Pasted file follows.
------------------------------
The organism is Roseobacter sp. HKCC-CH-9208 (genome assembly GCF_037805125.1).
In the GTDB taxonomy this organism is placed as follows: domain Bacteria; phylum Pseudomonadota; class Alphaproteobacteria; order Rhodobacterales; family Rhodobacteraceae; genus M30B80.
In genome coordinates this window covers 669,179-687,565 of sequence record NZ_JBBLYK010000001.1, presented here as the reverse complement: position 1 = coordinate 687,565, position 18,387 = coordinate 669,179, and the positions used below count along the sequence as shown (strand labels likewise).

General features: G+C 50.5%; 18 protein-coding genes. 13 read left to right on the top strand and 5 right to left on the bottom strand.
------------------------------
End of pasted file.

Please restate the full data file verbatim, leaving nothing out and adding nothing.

The organism is Roseobacter sp. HKCC-CH-9208 (genome assembly GCF_037805125.1).
In the GTDB taxonomy this organism is placed as follows: domain Bacteria; phylum Pseudomonadota; class Alphaproteobacteria; order Rhodobacterales; family Rhodobacteraceae; genus M30B80.
In genome coordinates this window covers 669,179-687,565 of sequence record NZ_JBBLYK010000001.1, presented here as the reverse complement: position 1 = coordinate 687,565, position 18,387 = coordinate 669,179, and the positions used below count along the sequence as shown (strand labels likewise).

General features: G+C 50.5%; 18 protein-coding genes. 13 read left to right on the top strand and 5 right to left on the bottom strand.